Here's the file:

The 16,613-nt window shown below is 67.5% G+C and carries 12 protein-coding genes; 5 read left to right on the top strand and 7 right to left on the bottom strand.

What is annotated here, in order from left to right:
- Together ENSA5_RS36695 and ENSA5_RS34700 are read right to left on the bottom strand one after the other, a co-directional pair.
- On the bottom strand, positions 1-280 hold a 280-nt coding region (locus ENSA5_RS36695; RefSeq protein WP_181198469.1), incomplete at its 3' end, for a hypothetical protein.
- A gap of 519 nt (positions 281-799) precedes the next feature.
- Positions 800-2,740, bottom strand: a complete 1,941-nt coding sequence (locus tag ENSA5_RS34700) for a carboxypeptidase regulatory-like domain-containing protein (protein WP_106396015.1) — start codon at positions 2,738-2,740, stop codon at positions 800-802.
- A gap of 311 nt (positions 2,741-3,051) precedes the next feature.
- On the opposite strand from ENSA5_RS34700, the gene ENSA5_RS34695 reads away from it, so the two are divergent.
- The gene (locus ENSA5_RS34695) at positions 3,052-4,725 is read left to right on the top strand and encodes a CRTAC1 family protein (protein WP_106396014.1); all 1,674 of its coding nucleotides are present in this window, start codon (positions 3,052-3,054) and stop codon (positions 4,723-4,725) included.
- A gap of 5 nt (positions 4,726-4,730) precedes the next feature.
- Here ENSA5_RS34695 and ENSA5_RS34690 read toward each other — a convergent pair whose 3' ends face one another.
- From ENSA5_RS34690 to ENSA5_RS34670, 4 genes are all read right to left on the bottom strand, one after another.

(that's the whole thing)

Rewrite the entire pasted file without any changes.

The 16,613-nt window shown below is 67.5% G+C and carries 12 protein-coding genes; 5 read left to right on the top strand and 7 right to left on the bottom strand.

What is annotated here, in order from left to right:
- Together ENSA5_RS36695 and ENSA5_RS34700 are read right to left on the bottom strand one after the other, a co-directional pair.
- On the bottom strand, positions 1-280 hold a 280-nt coding region (locus ENSA5_RS36695; RefSeq protein WP_181198469.1), incomplete at its 3' end, for a hypothetical protein.
- A gap of 519 nt (positions 281-799) precedes the next feature.
- Positions 800-2,740, bottom strand: a complete 1,941-nt coding sequence (locus tag ENSA5_RS34700) for a carboxypeptidase regulatory-like domain-containing protein (protein WP_106396015.1) — start codon at positions 2,738-2,740, stop codon at positions 800-802.
- A gap of 311 nt (positions 2,741-3,051) precedes the next feature.
- On the opposite strand from ENSA5_RS34700, the gene ENSA5_RS34695 reads away from it, so the two are divergent.
- The gene (locus ENSA5_RS34695) at positions 3,052-4,725 is read left to right on the top strand and encodes a CRTAC1 family protein (protein WP_106396014.1); all 1,674 of its coding nucleotides are present in this window, start codon (positions 3,052-3,054) and stop codon (positions 4,723-4,725) included.
- A gap of 5 nt (positions 4,726-4,730) precedes the next feature.
- Here ENSA5_RS34695 and ENSA5_RS34690 read toward each other — a convergent pair whose 3' ends face one another.
- From ENSA5_RS34690 to ENSA5_RS34670, 4 genes are all read right to left on the bottom strand, one after another.